September 10th, 2018: Muleskinner Blues
September 3rd, 2018: Boomer Sooner
August 20th, 2018: Psalm 23
August 13th, 2018: Ashokan Farewell
August 6, 2018: How the West Was Won
July 23rd, 2018: I Just Can't Wait to Be King
July 16th, 2018: 'Jupiter' from 'The Planets'
July 9th, 2018: Hail to the Spirit of Liberty
July 2nd, 2018: Turn The Tide
June 25th, 2018: Good Guys Win
June 18th, 2018: Watching You
June 11th, 2018: Adoration
June 4th, 2018: March from 'A Moorside Suite'
May 28th, 2018: Taps
May 21st, 2018: Listz's La Campanella
May 14th, 2018: Handful of Weeds
May 7th, 2018: Come Thou Fount of Every Blessing
April 30th, 2018: Polonaise in A-flat major, Op. 53 ("Heroic")
April 23rd, 2018: Blow Ye The Trumpet
April 16th, 2018: Asturias (Leyenda)
April 9th, 2018: Old Mountain Dew
April 2nd, 2018: His Life For Mine
March 19th, 2018: See, the Conqu'ring Hero Comes!
March 12th, 2018: Choctaw Nation
March 5th, 2018: Hark, I Hear The Harps Eternal
February 19th, 2018: The Olympic Spirit
February 12th, 2018: Olympic Fanfare and Theme
January 29th, 2018: Hail to the Chief
January 23rd, 2018: Waltz in A-Flat Major, Op. 39 No. 15
January 15th, 2018: Bleed The Same
January 8th, 2018: Saint-Saëns' Symphony No.3 'Organ' (Maestoso)
December 25th, 2017: God Rest Ye Merry, Gentlemen
December 18th, 2017: I Saw Three Ships (The Piano Guys)
December 11th, 2017:Who Is He In Yonder Stall
December 4th, 2017: Carol of the Bells (Mannheim Steamroller)
November 27th, 2017: Joy to the World!
November 20th, 2017: We Gather Together
November 13th, 2017: Mansions of the Lord
November 6th, 2017: Träumerei
October 30th: A Mighty Fortress Is Our God
October 23rd, 2017: In Christ Alone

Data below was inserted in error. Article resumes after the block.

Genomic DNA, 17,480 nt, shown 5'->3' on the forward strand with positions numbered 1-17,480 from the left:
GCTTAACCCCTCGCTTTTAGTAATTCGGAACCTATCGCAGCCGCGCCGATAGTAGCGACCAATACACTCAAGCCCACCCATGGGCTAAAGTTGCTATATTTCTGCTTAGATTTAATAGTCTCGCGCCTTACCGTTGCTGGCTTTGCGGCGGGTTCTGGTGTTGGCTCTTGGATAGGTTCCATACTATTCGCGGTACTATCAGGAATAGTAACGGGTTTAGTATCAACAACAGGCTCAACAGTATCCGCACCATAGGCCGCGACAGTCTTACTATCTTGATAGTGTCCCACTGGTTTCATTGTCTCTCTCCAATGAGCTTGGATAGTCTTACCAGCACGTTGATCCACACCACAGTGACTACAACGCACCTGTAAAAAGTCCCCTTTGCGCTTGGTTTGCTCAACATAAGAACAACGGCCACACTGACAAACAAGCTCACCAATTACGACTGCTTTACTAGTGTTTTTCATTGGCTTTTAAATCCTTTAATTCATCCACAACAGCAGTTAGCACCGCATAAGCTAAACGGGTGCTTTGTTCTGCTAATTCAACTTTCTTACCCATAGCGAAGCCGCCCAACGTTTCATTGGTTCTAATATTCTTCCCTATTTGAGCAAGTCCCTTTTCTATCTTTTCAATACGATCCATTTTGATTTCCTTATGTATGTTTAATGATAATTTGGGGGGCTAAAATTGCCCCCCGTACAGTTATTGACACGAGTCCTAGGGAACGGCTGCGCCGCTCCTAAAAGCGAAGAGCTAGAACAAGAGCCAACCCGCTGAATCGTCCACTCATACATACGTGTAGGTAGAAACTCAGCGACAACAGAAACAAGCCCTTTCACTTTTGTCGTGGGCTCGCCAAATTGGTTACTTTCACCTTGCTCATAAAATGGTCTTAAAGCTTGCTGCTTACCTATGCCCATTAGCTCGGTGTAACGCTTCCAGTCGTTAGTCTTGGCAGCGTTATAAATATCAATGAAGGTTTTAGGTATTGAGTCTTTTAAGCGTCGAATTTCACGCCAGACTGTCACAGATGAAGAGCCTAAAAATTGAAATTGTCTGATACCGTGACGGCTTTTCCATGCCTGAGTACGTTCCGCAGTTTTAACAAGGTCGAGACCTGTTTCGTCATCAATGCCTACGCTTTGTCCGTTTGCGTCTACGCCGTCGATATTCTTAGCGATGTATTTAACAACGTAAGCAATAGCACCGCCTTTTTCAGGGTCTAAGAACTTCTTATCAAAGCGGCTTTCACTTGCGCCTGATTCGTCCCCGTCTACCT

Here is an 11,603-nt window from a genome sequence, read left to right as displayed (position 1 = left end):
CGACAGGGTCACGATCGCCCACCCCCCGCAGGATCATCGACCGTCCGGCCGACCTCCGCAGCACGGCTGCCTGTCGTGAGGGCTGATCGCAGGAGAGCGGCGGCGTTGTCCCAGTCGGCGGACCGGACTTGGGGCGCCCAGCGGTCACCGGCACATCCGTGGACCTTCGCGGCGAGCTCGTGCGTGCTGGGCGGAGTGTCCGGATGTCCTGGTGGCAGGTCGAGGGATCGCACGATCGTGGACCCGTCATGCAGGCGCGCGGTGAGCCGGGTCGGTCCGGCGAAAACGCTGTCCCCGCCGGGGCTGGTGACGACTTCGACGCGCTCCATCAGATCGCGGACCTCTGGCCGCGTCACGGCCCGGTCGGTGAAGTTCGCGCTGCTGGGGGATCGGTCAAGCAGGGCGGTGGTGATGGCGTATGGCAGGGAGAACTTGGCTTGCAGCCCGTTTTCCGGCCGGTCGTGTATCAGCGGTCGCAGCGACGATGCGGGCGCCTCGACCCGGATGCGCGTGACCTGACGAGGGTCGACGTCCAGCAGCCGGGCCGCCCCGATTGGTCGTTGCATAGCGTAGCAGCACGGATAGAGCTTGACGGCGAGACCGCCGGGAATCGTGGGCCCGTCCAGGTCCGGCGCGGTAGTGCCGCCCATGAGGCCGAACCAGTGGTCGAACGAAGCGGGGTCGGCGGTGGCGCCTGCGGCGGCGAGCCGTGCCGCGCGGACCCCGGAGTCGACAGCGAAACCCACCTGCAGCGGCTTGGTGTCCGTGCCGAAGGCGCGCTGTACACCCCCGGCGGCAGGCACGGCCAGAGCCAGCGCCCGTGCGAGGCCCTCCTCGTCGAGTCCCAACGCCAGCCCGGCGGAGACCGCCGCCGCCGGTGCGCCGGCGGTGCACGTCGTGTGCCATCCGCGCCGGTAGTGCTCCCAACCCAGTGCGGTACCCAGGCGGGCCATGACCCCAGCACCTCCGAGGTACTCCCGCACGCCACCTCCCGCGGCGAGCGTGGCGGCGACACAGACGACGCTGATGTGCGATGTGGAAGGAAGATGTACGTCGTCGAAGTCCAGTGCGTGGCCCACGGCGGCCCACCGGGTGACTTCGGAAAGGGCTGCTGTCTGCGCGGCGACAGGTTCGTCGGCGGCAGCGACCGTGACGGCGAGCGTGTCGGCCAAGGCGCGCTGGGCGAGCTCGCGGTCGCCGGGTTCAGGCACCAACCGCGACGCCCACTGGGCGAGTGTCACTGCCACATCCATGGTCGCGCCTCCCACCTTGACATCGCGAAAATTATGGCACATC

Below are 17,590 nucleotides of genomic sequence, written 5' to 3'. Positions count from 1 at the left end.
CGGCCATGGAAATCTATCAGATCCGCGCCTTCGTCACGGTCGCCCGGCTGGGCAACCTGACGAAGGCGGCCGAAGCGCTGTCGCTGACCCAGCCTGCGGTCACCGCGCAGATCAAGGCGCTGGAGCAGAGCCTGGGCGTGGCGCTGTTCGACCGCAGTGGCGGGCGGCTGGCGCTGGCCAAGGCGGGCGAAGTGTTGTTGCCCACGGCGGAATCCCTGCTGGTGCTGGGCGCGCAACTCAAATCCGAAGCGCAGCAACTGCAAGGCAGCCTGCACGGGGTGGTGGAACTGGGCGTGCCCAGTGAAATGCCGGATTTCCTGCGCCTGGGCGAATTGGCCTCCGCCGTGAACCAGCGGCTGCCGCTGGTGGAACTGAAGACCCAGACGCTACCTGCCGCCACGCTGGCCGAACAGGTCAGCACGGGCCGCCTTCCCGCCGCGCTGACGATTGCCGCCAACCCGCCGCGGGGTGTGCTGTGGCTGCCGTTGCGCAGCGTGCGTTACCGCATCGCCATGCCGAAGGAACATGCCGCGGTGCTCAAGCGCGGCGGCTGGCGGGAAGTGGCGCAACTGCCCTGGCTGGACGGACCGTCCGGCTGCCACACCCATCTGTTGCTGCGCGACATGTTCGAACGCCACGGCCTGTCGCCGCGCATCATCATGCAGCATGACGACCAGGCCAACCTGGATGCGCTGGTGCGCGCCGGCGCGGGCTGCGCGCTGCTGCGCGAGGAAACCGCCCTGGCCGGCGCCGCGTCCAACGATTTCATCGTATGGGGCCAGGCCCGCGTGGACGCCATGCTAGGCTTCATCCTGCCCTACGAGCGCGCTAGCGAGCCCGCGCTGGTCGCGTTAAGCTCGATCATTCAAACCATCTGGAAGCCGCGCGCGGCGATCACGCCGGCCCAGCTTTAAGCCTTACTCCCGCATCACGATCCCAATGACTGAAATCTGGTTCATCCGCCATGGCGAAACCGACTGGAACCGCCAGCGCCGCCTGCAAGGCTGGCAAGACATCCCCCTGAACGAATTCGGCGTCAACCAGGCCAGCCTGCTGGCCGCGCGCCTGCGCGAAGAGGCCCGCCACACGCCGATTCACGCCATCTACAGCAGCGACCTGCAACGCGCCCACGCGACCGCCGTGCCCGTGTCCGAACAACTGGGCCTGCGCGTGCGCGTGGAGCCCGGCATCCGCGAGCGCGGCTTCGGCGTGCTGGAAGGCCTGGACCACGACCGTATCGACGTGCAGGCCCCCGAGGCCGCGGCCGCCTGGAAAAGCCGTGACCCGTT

October 16th, 2017: When I'm Knee Deep In Bluegrass
October 9th, 2017: I Pledge Allegiance to the Lamb
October 2nd, 2017: Piano Concerto No. 2 in B-flat major (Brahms)
September 25th, 2017: Beethoven's Sonata No. 8 in C minor ('Pathétique')
September 11th, 2017: Have You Forgotten?
September 4th, 2017: Bach's Double Violin Concerto
August 28th, 2017: Noah Found Grace In The Eyes Of The Lord
August 21st, 2017: The Heavens Are Telling The Glory of God
August 14th, 2017: Beethoven's 5th Symphony
August 7th, 2017: 'Lift High The Name Of Jesus' medley
July 31st, 2017: Fanfare for the Common Man
July 24th, 2017: Variations on 'Happy Birthday'
July 10th, 2017: Summer (Presto) from Vivaldi's Four Seasons
July 3rd, 2017: Freelance Fireworks Hall of Fame
June 26th, 2017: Praise to the Lord, the Almighty
June 19th, 2017: A Christian Home
June 12th, 2017: Ol' Man River
June 5th, 2017: Choctaw Cowboy
May 29th, 2017: Armed Forces Salute
May 22nd, 2017: Double Bass Concerto No.2 in B minor
May 15th, 2017: Pomp and Circumstance March No. 1 in D major
May 8th, 2017: The Army Goes Rolling Along
April 17th, 2017: He Is Alive
April 10th, 2017: Surely He Hath Borne/And With His Stripes/All We Like Sheep
April 3rd, 2017: Here Comes Carolina
March 27th, 2017: 'Spring' from Vivaldi's 'Four Seasons'
March 20th, 2017: Symphony No. 5 ("Reformation") Finale
March 13th, 2017: The Pigeon on the Gate
March 6th, 2017: Finlandia
February 27th, 2017: When I Can Read My Title Clear
February 20th, 2017: William Tell Overture - Finale
February 13th, 2017: 'Romance' from 'The Gadfly'
February 6th, 2017: White Winter Hymnal
January 30th, 2017: Hail, Columbia
January 23rd, 2017: Hail to the Chief
January 16th, 2017: Come, Ye Sinners, Poor and Needy
January 2nd, 2017: Auld Lang Syne
December 26th, 2016: Hark! The Herald Angels Sing
December 19th, 2016: I Wonder as I Wander
December 12th, 2016: O Come, O Come, Emmanuel
December 5th, 2016: A Christmas Festival
November 28th, 2016: God Rest Ye Merry, Gentlemen
November 21st: Beethoven's 'Hymn of Thanksgiving'
November 14th: Hymn to the Fallen
November 7th: This World Is Not My Home
October 31st, 2016: A Mighty Fortress Is Our God
October 24th, 2016: 'Mars', from 'The Planets'
October 17th, 2016: My Shepherd Will Supply My Need
October 10th, 2016: Spain
October 3rd, 2016: International Harvester
September 26th, 2016: 'The Imperial March' from Star Wars
September 19th, 2016: Awake the Trumpet's Lofty Sound
September 12th, 2016: Before the Throne of God Above
September 5th, 2016: The Hunt
August 29th, 2016: Liberty
August 22nd, 2016: Summon the Heroes
August 15th, 2016: Bugler's Dream
August 8th, 2016: Olympic Fanfare and Theme
August 1st, 2016: 'Prelude' and 'Parade of the Charioteers' from Ben-Hur
July 25th, 2016: How The West Was Won